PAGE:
Restoring Old Cemeteries

16 photo(s) Updated on: 19 Jun 2014
  • Headstone chosen for demonstration on May 30. Kendell K. and Jane F., children of Fullerton & Margaret Kelloch (who are buried in Village Cemetery, Thomaston). The original plan was to use this stone
  • Laurie records information on the survey sheet as Joe takes the stone's measurements.
  • Joe is testing for the presence of a base for this stone by probing with a metal rod. None found...now.
  • Digging (on the side away from the lean) revealed additional inscription below ground level. Plan of action will have to change.
  • Since the inscription continued below ground level, the entire stone will need to be removed so it can be reset with the entire inscription showing.
  • Ryan cleans the stone with water. It is then sprayed with D2 and scrubbed.
  • When the headstone was being removed, its granite base was discovered several inches away. Joe is carefully uncovering the base; the sod removed will be used when it is reset.
  • Removing base in preparation of leveling.
  • Cleaning off the granite base with a neat portable vacuum.
  • Testing the fit. The stone will actually face the opposite direction like the others in the cemetery. Theory is that it fell over with the back side up, someone turned it over to see whose stone it wa
  • Cleaning out base with water.
  • Ryan tamps the ground to level it for the base.
  • Replacing base - Ryan is packing down the sod.
  • Mixing new mortar.
  • The headstone is placed in the base, mortared, and checking to make sure it is level.
  • Small boards are used to hold the stone in position while the mortar dries. (It was also covered with a plastic bag since rain was forecast for that evening.

by Hilda M. Fife, Theodore Brown and Lyle Littlefield
edited by Jonathan D. McKallip
published by Maine Old Cemetery Association
Updated 2005

Planning and Equipment

  • Choose a cemetery to work on; secure permission from owners of land or town officials.
  • Take pictures "before" starting work, "during," and "after" the restoration.
  • Clothing suitable for protection against heavy growth and sometimes poison ivy. Don't forget insect repellent, drinking water, lunch, other personal needs.

Possible equipment

For general cleanup

  • Saws
  • Scythe or weed eater
  • Ax (for tree roots)
  • Grass clippers
  • Rakes, light weight
  • Pruning shears
  • Lawn mower
  • Weeding tool
  • Edging tool

For righting a stone

  • Probe for finding a stone
  • Hand trowel
  • Garden spade
  • Tripod, pulleys, and strap
  • Measuring tape
  • Burlap or plastic bags
  • Tamping device
  • Sand, gravel, bricks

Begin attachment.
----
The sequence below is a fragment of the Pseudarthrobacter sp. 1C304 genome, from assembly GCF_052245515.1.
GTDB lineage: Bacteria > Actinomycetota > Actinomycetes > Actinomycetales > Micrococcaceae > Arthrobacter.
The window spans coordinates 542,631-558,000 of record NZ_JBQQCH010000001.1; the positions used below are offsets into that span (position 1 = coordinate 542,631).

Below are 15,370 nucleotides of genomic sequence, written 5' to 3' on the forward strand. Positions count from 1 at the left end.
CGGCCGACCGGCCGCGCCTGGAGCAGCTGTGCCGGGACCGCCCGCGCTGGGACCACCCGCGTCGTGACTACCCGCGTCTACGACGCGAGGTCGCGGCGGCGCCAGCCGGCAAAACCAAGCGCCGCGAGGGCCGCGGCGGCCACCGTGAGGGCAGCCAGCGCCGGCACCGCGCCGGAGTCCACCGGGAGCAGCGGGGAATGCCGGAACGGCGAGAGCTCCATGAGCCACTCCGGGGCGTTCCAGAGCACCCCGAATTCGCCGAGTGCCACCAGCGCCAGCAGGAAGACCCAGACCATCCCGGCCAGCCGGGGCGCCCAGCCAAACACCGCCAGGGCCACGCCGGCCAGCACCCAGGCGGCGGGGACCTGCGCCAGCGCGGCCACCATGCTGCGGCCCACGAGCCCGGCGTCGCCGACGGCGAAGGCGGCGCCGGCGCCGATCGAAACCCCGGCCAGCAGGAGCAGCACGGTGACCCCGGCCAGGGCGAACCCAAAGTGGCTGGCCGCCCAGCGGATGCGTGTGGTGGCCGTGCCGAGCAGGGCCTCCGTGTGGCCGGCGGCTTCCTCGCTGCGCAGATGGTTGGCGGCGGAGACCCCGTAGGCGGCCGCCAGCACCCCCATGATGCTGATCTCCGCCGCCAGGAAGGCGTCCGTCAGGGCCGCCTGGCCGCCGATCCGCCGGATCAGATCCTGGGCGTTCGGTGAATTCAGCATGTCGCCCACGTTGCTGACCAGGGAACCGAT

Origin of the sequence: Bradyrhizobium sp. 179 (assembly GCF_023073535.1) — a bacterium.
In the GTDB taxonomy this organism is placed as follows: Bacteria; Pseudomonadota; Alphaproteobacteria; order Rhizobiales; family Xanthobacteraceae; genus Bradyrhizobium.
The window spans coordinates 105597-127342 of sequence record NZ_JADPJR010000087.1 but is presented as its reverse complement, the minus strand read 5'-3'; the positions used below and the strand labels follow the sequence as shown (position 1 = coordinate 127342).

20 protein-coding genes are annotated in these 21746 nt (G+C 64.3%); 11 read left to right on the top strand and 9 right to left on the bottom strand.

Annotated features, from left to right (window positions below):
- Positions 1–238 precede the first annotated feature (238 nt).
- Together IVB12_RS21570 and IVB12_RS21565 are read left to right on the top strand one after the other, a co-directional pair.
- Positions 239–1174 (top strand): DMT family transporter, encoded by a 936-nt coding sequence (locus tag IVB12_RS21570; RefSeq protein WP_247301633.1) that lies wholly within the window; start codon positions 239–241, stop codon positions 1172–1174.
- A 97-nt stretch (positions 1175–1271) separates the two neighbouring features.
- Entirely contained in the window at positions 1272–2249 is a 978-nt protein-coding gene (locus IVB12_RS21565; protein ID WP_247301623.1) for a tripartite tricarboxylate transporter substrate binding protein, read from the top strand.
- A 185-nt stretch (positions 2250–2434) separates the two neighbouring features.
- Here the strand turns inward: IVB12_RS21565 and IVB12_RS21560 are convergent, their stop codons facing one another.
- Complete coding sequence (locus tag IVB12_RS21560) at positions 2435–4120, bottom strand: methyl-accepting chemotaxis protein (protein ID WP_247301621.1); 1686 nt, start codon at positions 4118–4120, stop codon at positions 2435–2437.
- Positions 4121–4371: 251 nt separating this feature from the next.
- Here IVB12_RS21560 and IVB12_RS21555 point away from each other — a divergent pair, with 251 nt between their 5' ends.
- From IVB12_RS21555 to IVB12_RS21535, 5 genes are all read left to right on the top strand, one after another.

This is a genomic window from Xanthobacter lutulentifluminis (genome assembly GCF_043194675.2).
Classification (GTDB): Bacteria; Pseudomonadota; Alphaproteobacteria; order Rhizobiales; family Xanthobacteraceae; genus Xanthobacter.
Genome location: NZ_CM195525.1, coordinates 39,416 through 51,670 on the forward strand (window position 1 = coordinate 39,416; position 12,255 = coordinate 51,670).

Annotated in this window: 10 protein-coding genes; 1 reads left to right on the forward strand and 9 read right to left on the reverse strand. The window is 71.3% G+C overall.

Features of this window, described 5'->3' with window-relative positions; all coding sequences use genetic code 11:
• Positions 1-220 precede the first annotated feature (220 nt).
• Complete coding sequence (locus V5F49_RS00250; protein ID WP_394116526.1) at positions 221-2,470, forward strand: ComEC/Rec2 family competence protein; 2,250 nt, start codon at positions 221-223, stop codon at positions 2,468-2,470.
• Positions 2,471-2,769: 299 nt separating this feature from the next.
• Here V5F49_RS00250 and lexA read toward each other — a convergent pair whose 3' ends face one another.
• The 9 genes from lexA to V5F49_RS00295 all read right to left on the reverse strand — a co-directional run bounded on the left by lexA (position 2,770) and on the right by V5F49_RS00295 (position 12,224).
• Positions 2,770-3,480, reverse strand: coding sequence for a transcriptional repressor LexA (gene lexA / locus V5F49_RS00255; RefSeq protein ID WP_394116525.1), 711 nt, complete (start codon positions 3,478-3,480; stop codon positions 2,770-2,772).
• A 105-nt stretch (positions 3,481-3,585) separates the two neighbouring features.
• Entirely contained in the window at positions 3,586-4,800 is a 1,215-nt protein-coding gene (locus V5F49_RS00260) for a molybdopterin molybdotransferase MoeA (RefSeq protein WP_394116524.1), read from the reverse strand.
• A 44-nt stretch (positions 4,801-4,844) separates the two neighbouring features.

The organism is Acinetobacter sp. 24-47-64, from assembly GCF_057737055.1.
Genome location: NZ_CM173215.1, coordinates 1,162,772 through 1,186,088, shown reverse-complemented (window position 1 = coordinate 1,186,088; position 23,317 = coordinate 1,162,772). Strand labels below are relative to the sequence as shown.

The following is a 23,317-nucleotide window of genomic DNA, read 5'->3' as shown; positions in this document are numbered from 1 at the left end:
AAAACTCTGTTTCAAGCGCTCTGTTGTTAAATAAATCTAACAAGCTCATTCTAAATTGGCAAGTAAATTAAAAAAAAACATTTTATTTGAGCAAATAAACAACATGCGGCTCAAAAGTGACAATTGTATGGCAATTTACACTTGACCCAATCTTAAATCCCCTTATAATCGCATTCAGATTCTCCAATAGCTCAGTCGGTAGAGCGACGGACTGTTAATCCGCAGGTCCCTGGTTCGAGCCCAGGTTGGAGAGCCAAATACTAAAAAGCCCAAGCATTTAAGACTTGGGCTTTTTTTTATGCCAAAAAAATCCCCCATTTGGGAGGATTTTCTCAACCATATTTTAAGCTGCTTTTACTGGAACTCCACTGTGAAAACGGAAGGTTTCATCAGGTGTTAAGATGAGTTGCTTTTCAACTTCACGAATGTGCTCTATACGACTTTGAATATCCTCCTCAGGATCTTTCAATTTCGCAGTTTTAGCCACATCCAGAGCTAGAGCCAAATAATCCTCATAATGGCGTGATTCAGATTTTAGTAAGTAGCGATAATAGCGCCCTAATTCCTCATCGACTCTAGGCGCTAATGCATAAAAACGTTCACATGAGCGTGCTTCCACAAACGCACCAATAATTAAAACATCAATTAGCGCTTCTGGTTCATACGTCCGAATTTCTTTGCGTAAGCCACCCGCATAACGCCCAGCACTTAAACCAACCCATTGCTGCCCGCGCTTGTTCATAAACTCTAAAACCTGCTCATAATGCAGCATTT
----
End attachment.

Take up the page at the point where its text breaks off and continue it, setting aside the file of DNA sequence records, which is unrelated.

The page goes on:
For cleaning stones

  • Brushes: nylon or fiber bristle
  • Work gloves
  • Buckets
  • Water
  • Camp seat

Procedure

  • Record cemetery location, both road/map location and GPS location.
  • Measure the perimeter of the cemetery. Look for an old fence line.
  • Record inscriptions if not already done. Check MOCA Inscription Project.
  • Include measurements of tombstones and the material they are made of (wood, slate, marble, white bronze, gray/red granite, etc.).
  • Create a plot map where each stone was found; this is helpful in recovering very old cemeteries.
  • DO NOT discard fieldstones - they are probably markers.
  • Cut weeds and tall grass. Trim about stones.
  • Rake up clippings, leaves, trash; put in bags and remove bags.
  • Clear out brush, small "scrub" trees; remove. DO NOT burn trash, brush or leaves inside the cemetery.
  • Prune or cut trees in moderation.
  • Ax out any tree roots that are heaving or breaking stones.
  • Repair and straighten fences, rock walls, plot border stones.
  • Probe for fallen stones. If a probe goes down the same depth (3-10 inches) at several locations, there probably is a stone buried under the soil.
  • Level up stones by hand (first loosen dirt with trowel or spade), or by gently lifting foundation with a tripod, pulleys and straps.
  • Clean stones with brushes and water only. (For stubborn dirt and stains consult an authority on safe materials.) Check with the Association for Gravestone Studies for current recommended procedures.
  • Avoid high-pressure spraying, especially on old stones as details and surface finish may be washed away leaving it unprotected from the elements.
  • Reset stones, repair where necessary.
  • Obtain the advice of a local monument dealer; check references.
  • Fill in sunken graves and reseed after the cemetery has been mapped.
  • Provide for a maintenance program. Forming a "cemetery" or "Memorial Association" is necessary. See state laws.
  • Promote your project in the local news media.

Dedicated to the Preservation of Maine's Neglected Cemeteries since 1968.
Maine Old Cemetery Association, PO Box 641, Augusta, ME 04332-0641
MOCA is a non-profit Maine corporation and is tax exempt under the provisions of Section 501(c)(3) of the Internal Revenue Code.

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